Colette certainly makes her mark, starting the first all-female DJ collective (SuperJane) and dropping the classical vocal world to sing over the house music she had become immersed in. She soon learned to make her own beats so that she could have greater flexibility and creativity in her performances. After a string of 12-inches and three mixes, Colette has finally producered her long-time-coming artist debut, Hypnotized.
While her club shows have gained a reputation for being upbeat and dance-friendly, her album mixes traditional house with steady supply of downtempo. The shifts in tempo not only keep the disc entertaining, but they also allow Colette to utilize the various aspects of her voice. She shows equal skill in club-leading pop and in soft, sultry tones. The softer side closes the album, with the somewhat empty jazz inflections of “Smile for Me”, which comes as a disappointment given the strong opening of the disc.
“Feelin’ Hypnotized” starts the similarly-titled album. Colette breaks no new ground on this track, but she builds it nicely from a simple beat into a fine pop song containing just a hint of lyrical reflection. On the mix, she keeps the overall treble high, but maintains a thudding bass at all times. She follows it with the more banging “What’s Wrong with Being Lonely”, which relies on a more mobile bassline. If cymbals focused the last song, now it’s the bottom end. Colette weaves her voice and keyboard runs around the groove while keeping everything tight on the beat.
After the second track, Colette hints at a slow number by introducing a mellow piano. She quickly sets up another dance number by bringing in speedier percussion. When her vocals start, you realize the real joke: she’s covering Robert Palmer’s “I Didn’t Mean to Turn You On.” The track works wonderfully, as Colette completely remakes the song, using that voice that makes you think she’s needed to say the title phrase a few times in her life. Where Palmer sounded untrustworthy and licentious, Colette sounds honest. She also sounds as if she’s having fun.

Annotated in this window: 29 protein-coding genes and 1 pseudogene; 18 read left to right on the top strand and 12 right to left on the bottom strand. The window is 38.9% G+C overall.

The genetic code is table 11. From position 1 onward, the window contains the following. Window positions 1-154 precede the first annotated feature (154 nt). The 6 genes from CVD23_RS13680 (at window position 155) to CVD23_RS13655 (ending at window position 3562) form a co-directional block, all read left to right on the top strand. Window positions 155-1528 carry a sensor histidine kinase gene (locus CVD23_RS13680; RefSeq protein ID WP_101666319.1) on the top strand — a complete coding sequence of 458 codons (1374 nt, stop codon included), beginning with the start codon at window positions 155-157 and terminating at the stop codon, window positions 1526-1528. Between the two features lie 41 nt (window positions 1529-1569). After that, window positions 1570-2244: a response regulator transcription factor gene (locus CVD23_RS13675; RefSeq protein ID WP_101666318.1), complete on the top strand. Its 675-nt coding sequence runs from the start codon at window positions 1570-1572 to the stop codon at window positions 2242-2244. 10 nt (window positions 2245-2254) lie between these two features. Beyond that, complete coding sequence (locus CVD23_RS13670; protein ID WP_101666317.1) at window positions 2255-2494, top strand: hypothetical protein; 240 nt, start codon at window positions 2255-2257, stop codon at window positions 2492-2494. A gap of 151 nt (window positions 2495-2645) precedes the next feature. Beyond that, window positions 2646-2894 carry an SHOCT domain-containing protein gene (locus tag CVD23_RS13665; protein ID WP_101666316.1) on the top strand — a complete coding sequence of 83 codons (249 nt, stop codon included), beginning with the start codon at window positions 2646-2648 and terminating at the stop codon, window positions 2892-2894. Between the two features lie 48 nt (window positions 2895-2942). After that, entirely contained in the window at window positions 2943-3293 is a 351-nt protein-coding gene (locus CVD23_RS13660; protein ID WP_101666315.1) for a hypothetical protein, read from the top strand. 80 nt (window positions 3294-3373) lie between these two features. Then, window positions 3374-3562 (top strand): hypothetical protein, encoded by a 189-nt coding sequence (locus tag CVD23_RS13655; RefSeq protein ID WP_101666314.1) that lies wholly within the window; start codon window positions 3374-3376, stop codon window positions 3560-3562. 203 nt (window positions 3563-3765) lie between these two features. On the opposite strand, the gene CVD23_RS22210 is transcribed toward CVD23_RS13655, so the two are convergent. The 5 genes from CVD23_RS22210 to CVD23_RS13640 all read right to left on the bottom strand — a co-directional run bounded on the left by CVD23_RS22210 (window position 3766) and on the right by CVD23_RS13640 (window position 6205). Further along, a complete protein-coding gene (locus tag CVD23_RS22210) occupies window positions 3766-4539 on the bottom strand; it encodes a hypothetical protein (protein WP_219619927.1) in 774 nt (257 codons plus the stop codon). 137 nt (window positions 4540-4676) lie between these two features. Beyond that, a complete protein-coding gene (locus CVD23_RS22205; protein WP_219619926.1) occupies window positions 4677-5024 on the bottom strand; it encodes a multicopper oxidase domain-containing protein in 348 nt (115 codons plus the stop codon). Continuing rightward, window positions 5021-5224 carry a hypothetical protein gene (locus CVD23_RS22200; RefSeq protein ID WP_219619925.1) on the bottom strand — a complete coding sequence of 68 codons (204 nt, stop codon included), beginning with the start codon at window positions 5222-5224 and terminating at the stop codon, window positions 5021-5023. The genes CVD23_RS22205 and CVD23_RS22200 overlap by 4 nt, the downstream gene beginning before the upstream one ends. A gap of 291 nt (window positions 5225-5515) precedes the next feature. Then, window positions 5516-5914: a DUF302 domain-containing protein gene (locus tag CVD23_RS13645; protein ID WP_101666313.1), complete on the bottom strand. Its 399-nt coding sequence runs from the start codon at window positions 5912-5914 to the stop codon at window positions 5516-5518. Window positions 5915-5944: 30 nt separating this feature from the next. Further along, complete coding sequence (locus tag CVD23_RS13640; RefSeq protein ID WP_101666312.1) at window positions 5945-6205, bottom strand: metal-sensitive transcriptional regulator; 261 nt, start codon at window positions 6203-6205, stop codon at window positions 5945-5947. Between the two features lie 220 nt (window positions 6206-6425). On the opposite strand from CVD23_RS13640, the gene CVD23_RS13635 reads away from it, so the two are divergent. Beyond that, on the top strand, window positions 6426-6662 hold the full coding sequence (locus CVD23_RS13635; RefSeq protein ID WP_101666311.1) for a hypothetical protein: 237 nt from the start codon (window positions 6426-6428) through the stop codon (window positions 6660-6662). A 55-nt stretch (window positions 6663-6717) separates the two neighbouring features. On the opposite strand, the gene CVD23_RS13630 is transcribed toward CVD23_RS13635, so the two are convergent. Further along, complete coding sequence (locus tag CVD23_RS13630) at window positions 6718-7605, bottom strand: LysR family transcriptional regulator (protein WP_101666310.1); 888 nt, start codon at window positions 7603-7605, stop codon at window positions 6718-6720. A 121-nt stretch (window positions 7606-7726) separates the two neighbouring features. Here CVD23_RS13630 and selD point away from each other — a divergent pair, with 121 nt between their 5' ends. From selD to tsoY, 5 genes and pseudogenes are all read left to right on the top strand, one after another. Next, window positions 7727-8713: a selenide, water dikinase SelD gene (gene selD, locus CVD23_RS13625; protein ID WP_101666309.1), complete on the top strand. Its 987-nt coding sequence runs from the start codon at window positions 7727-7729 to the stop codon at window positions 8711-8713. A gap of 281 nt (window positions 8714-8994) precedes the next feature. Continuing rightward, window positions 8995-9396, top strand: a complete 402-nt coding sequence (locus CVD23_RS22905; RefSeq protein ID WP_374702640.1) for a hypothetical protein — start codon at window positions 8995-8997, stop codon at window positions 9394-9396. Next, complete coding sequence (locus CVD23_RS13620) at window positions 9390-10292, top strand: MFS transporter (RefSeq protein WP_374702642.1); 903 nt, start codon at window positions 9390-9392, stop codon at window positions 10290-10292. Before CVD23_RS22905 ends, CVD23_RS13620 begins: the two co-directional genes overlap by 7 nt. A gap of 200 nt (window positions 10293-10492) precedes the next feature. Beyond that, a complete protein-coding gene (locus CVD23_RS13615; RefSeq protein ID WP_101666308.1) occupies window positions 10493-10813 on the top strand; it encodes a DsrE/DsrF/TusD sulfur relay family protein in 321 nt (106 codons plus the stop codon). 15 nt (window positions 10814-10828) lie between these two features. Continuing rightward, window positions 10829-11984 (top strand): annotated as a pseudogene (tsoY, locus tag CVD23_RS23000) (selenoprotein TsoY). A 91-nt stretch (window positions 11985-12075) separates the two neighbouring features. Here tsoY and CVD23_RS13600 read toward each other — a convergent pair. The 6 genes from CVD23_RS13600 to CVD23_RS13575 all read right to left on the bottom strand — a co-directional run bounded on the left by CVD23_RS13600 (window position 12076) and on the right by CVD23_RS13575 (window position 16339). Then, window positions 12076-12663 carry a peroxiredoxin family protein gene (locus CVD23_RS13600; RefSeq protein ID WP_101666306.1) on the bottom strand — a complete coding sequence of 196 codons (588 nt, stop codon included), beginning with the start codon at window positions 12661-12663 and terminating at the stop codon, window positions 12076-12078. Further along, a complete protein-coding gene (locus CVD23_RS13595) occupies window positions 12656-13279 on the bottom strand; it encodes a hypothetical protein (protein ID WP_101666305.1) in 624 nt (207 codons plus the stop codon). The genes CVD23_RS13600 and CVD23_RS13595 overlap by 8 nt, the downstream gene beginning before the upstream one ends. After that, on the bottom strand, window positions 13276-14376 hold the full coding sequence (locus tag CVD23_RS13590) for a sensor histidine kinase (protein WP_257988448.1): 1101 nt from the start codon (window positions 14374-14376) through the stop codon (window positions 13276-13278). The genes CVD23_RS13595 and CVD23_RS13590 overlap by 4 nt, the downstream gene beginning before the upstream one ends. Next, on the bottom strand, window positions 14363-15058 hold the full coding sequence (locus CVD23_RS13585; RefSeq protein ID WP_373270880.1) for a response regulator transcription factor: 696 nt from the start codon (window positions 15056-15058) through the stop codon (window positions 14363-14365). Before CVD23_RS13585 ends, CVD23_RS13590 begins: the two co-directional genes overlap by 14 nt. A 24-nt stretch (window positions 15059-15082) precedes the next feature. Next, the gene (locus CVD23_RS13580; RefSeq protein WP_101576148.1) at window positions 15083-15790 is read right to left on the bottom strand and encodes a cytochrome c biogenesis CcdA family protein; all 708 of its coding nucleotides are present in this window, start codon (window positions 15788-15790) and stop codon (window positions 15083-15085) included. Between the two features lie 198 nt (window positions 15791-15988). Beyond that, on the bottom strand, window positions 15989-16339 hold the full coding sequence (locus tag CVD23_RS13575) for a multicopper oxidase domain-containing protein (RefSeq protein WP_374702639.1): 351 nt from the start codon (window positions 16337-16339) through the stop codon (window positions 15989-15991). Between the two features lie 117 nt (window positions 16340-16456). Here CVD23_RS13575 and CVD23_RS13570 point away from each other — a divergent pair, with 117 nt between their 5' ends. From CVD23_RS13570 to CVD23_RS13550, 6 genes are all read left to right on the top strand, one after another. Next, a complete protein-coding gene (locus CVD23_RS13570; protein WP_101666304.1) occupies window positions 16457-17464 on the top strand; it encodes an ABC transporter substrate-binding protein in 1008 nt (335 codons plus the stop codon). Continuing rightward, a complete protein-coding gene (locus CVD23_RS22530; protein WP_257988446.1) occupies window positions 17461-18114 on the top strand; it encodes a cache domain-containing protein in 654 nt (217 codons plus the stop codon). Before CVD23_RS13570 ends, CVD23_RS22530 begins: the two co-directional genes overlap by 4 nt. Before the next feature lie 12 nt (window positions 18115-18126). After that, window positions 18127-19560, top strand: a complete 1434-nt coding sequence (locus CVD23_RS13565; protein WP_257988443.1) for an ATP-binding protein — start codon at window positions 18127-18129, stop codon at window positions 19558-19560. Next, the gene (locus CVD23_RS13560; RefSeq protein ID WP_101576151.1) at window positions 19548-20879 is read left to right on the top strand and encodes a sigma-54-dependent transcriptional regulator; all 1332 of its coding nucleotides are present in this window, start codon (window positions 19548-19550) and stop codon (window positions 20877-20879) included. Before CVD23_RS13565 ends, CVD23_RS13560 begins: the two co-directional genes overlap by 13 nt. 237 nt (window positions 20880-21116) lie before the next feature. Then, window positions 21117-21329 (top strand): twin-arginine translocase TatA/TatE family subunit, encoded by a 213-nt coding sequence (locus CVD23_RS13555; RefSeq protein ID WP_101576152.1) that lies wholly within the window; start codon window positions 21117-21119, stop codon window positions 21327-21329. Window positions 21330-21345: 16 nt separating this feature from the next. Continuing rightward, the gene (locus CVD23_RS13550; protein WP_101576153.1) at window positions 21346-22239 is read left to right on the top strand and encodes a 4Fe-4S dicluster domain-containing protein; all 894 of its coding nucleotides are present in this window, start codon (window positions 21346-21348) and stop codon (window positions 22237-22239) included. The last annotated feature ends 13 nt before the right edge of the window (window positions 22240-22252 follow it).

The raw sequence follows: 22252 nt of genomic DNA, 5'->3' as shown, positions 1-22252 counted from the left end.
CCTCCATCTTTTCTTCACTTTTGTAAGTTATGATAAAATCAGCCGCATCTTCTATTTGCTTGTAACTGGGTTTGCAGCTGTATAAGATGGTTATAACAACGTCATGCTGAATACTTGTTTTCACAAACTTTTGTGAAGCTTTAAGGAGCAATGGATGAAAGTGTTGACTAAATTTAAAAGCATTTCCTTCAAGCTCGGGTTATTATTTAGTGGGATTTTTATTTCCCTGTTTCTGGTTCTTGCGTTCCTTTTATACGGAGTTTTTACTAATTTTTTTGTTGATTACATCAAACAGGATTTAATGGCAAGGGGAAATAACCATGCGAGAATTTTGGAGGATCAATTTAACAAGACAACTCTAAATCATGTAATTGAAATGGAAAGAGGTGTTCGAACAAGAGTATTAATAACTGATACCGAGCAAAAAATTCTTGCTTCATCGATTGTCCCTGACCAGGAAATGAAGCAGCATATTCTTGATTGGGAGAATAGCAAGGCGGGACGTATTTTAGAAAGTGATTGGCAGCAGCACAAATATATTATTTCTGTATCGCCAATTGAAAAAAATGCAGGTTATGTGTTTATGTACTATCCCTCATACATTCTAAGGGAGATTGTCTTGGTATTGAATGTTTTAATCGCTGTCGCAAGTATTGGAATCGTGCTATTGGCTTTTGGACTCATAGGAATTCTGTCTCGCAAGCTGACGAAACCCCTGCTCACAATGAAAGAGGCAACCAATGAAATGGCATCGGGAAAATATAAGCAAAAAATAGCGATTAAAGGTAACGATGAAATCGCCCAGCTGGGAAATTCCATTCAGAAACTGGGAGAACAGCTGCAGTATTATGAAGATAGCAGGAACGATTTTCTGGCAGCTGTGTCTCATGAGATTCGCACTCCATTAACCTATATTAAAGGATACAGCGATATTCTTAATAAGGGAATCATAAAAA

The middle of the album contains several downtempo tracks. These moments are less effective that the house numbers—Colette’s voice (again) stands out, but the music doesn’t develop either an effective atmosphere or a memorable groove. “Like the Sun” suffers because it feels so redundant in its genre. Completely forgettable, the track proves Colette’s fallibility in an awkwardly apparent way. “Crowded Places” lasts less than 40 seconds, and serves no purpose, either as a transitional piece or as its own work.
Fortunately “Our Day”, revived from a mix of the same name on Nettwerk lifts the quality level back up, using electronic punctuations to provide a hint of tension in a track that begins more chill than it turns out to be. As on “Feelin’ Hypnotized”, Colette builds the song nicely, adding subtle elements until she’s fully fleshed out her vision. It’s one of the disc’s most successful moments, and there’s no surprise that she’d choose to salvage this particular track from a mix.
She wisely bounces up with “What Will She Do For Love”, with its hints of Madonna and energetic synth part. The sudden transition between songs reminds us of Colette’s flexibilty, but, more important, it gives us a boost of energy. It’s the moment in the club when you put down your almost-finished drink in order to see who could be a fine dance partner. Whether you manage to walk anywhere or not, at least your on your feet again, with your eyes open.
Although Hypnotized doesn’t provide any stunning moments of innovation, it does use existing forms to give you enough elements of clubbing to stay interesting. Whether Colette’s encouraging you to dance or driving you home, she makes sure you’re comfortable. While that comfort isn’t a bad thing, it also might not have holding power. Then again, I’ve had the same couch for years, and I don’t know that I’d enjoy settling in somewhere else.
// Sound Affects
"The man whose songs were recorded by Johnny Cash, Alan Jackson, Ricky Skaggs, David Allan Coe, The Highwaymen, and countless others succumbs to time’s cruel cue that the only token of permanence we have to offer are the effects of shared moments and memories.READ the article